They know who they are. Of predominantly Chippewa, Cree, French, and Scottish descent, the MÃ©tis people have flourished as a distinct ethnic group in Canada and the northwestern United States for nearly two hundred years. Yet their MÃ©tis identity is often ignored or misunderstood in the United States. Unlike their counterparts in Canada, the U.S. MÃ©tis have never received federal recognition. In fact, their very identity has been questioned.
In this rich examination of a MÃ©tis community?the first book-length work to focus on the Montana MÃ©tis?Martha Harroun Foster combines social, political, and economic analysis to show how its people have adapted to changing conditions while retaining a strong sense of their own unique culture and traditions.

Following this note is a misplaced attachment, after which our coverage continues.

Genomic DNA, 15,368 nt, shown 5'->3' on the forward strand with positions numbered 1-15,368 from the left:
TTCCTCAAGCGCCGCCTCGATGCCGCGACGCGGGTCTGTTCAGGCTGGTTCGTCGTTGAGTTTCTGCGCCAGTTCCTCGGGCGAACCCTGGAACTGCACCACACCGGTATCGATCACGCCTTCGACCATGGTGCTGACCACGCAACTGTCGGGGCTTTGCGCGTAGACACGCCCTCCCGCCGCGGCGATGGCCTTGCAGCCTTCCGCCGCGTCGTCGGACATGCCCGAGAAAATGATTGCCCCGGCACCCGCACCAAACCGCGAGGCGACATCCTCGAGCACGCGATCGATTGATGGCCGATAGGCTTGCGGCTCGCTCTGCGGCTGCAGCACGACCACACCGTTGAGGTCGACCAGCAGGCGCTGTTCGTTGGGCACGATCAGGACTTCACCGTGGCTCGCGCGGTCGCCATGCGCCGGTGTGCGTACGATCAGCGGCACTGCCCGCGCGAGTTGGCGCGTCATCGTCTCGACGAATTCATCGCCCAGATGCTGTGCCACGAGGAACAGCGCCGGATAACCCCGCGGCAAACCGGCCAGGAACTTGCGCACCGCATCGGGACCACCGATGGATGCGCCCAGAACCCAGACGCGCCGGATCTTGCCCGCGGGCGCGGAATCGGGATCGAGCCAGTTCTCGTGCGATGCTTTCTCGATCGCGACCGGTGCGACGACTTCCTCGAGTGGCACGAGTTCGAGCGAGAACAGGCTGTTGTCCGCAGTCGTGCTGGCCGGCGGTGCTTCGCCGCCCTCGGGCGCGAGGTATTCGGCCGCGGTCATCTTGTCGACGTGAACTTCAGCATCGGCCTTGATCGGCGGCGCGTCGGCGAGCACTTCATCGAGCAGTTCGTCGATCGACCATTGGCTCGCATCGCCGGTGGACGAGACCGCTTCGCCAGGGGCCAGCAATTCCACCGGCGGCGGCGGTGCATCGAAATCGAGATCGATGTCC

Despite overwhelming obstacles, the MÃ©tis have used the bonds of kinship and common history to strengthen and build their community. As Foster carefully traces the lineage of MÃ©tis families from the Spring Creek area, she shows how the people retained their sense of communal identity. She traces the common threads linking diverse MÃ©tis communities throughout Montana and lends insight into the nature of MÃ©tis identity in general. And in raising basic questions about the nature of ethnicity, this pathbreaking work speaks to the difficulties of ethnic identification encountered by all peoples of mixed descent.